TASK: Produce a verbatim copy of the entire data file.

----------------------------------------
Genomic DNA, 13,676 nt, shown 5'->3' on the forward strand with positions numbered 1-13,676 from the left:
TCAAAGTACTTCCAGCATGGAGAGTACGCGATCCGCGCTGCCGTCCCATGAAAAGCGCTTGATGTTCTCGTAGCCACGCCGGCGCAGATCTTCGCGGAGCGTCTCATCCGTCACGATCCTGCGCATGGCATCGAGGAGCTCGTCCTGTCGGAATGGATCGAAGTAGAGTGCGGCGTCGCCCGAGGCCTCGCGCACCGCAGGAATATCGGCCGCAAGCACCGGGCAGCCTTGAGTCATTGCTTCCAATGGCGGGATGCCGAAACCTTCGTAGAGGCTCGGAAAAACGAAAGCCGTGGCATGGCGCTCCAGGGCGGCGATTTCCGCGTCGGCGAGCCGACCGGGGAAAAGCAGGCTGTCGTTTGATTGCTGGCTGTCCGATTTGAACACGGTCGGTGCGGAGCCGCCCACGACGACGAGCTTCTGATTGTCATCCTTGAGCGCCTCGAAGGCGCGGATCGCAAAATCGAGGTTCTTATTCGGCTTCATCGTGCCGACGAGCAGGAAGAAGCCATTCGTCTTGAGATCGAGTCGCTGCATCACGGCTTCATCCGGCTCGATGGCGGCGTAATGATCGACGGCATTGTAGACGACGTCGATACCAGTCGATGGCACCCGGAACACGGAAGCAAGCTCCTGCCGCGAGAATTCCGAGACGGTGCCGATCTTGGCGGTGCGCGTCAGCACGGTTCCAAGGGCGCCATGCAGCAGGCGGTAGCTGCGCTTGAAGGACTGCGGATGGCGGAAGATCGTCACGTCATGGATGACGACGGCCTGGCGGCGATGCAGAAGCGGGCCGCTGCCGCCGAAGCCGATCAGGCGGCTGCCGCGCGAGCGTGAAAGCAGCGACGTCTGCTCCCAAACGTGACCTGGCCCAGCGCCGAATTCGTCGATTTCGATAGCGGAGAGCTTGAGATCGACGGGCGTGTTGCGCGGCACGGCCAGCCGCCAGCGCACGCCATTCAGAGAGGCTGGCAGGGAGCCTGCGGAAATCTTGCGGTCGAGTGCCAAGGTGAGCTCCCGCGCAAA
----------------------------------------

Genomic DNA, 13,676 nt, shown 5'->3' on the forward strand with positions numbered 1-13,676 from the left:
TCAAAGTACTTCCAGCATGGAGAGTACGCGATCCGCGCTGCCGTCCCATGAAAAGCGCTTGATGTTCTCGTAGCCACGCCGGCGCAGATCTTCGCGGAGCGTCTCATCCGTCACGATCCTGCGCATGGCATCGAGGAGCTCGTCCTGTCGGAATGGATCGAAGTAGAGTGCGGCGTCGCCCGAGGCCTCGCGCACCGCAGGAATATCGGCCGCAAGCACCGGGCAGCCTTGAGTCATTGCTTCCAATGGCGGGATGCCGAAACCTTCGTAGAGGCTCGGAAAAACGAAAGCCGTGGCATGGCGCTCCAGGGCGGCGATTTCCGCGTCGGCGAGCCGACCGGGGAAAAGCAGGCTGTCGTTTGATTGCTGGCTGTCCGATTTGAACACGGTCGGTGCGGAGCCGCCCACGACGACGAGCTTCTGATTGTCATCCTTGAGCGCCTCGAAGGCGCGGATCGCAAAATCGAGGTTCTTATTCGGCTTCATCGTGCCGACGAGCAGGAAGAAGCCATTCGTCTTGAGATCGAGTCGCTGCATCACGGCTTCATCCGGCTCGATGGCGGCGTAATGATCGACGGCATTGTAGACGACGTCGATACCAGTCGATGGCACCCGGAACACGGAAGCAAGCTCCTGCCGCGAGAATTCCGAGACGGTGCCGATCTTGGCGGTGCGCGTCAGCACGGTTCCAAGGGCGCCATGCAGCAGGCGGTAGCTGCGCTTGAAGGACTGCGGATGGCGGAAGATCGTCACGTCATGGATGACGACGGCCTGGCGGCGATGCAGAAGCGGGCCGCTGCCGCCGAAGCCGATCAGGCGGCTGCCGCGCGAGCGTGAAAGCAGCGACGTCTGCTCCCAAACGTGACCTGGCCCAGCGCCGAATTCGTCGATTTCGATAGCGGAGAGCTTGAGATCGACGGGCGTGTTGCGCGGCACGGCCAGCCGCCAGCGCACGCCATTCAGAGAGGCTGGCAGGGAGCCTGCGGAAATCTTGCGGTCGAGTGCCAAGGTGAGCTCCCGCGCAAA